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Trusted Insider versus Insider Threat: A New Model at nbn
By Darren Kane, Chief Security Officer, nbn™ Australia
Many modern mature organisations have an Insider Threat Program. But why call it that? Most organisations will readily acknowledge that people are their greatest asset. We invest time and resources finding them, completing due diligence on them, attracting them to our organisation and, ultimately, paying them. We train and nurture them. We trust them with building access, system access and corporate knowledge. They will be the basis of the success of our company. However, the irony is that while recognising the value of their people, most organisations readily bestow a title with such negative and untrustworthy connotations – Insider Threat – to a program designed to assist an organisation to perform better. At nbn, we have taken an inverse view of that philosophy with our ‘Trusted Insider Program’ that aims to protect employees and the company from external and internal threats. This approach allows our people to buy into the ‘Security is everybody’s responsibility’ mantra and affords our C-suite visibility on the added value the security group provides our organisation. These types of programs are largely misunderstood, and the ‘Insider Threat’ name does not help that cause. Our people are the lifeblood of any organisation, and nbn is no different. nbn has a talented workforce of around 6000 that is vital to our success in providing access to high-speed broadband for all Australian homes and businesses. Having established a ‘converged model’ in 2015, where a single role has remit for both cyber and physical threats, our job in security is to protect our people and the company itself from all reasonable threats. After all, these threats can materialise against any organisation in many forms. Internal threats come in different forms: Compromised staff can become victims of phishing attacks or social engineering, inadvertent events by staff who may have mistakenly sent valuable data outside an organisation, or even malicious activity by staff who steal or disseminate valuable intellectual property or customer records for the purposes of identity theft.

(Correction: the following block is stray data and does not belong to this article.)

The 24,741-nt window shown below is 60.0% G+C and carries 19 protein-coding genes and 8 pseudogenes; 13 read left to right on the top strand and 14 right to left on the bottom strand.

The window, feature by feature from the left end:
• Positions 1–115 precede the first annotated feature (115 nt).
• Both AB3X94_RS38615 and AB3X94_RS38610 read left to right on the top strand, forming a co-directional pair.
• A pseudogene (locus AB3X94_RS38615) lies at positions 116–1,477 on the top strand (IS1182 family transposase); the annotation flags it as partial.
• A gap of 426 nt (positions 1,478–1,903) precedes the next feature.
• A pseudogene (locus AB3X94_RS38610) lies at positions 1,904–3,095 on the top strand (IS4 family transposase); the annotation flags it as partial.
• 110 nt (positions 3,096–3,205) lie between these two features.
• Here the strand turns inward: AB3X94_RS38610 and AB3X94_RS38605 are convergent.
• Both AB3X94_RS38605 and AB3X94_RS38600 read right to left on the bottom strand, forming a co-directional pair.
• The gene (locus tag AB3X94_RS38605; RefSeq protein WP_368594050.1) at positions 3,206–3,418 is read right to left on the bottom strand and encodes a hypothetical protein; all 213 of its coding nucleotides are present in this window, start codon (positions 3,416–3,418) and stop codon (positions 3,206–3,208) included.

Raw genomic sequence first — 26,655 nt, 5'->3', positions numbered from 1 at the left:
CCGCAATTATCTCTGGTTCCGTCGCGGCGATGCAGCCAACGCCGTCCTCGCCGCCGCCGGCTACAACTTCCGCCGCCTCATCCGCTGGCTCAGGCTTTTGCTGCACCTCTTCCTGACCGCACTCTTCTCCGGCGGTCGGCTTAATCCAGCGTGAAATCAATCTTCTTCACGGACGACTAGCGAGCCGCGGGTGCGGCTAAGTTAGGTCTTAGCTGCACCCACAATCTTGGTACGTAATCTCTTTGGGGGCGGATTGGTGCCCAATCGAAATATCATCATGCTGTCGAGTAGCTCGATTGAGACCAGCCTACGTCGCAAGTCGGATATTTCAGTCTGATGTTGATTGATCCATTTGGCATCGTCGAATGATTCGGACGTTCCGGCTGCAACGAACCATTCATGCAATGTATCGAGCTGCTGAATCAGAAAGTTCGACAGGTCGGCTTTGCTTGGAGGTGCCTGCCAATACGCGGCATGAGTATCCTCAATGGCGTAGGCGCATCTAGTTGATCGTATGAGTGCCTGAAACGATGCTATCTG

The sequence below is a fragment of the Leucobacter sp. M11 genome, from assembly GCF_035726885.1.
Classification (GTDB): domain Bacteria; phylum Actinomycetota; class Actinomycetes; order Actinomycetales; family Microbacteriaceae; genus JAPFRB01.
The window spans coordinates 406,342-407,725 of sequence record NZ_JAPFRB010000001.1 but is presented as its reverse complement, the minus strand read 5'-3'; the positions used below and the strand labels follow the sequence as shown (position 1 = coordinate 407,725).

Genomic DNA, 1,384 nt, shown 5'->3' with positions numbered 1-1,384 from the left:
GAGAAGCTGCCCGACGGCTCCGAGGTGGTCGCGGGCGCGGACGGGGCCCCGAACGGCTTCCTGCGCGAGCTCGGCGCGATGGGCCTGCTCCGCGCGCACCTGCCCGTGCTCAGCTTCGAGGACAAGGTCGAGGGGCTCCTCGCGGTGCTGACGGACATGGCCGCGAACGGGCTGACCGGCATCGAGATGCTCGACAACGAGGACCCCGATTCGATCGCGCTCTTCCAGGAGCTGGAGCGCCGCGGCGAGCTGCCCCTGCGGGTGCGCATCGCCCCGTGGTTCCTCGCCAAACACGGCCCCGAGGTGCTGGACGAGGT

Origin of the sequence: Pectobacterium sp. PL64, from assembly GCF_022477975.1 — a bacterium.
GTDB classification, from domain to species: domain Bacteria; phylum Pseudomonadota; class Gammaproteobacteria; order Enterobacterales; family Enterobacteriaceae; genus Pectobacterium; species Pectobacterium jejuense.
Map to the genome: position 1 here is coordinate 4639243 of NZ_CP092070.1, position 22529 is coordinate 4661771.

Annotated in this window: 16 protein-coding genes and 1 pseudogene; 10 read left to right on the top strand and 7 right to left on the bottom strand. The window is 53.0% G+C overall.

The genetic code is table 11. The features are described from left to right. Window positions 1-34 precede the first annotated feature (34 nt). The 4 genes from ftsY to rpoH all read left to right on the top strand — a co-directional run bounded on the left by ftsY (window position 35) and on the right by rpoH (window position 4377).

Negating physical security threats requires absolute vigilance. There is no silver bullet, and maintaining physical security usually comes down to doing many little things well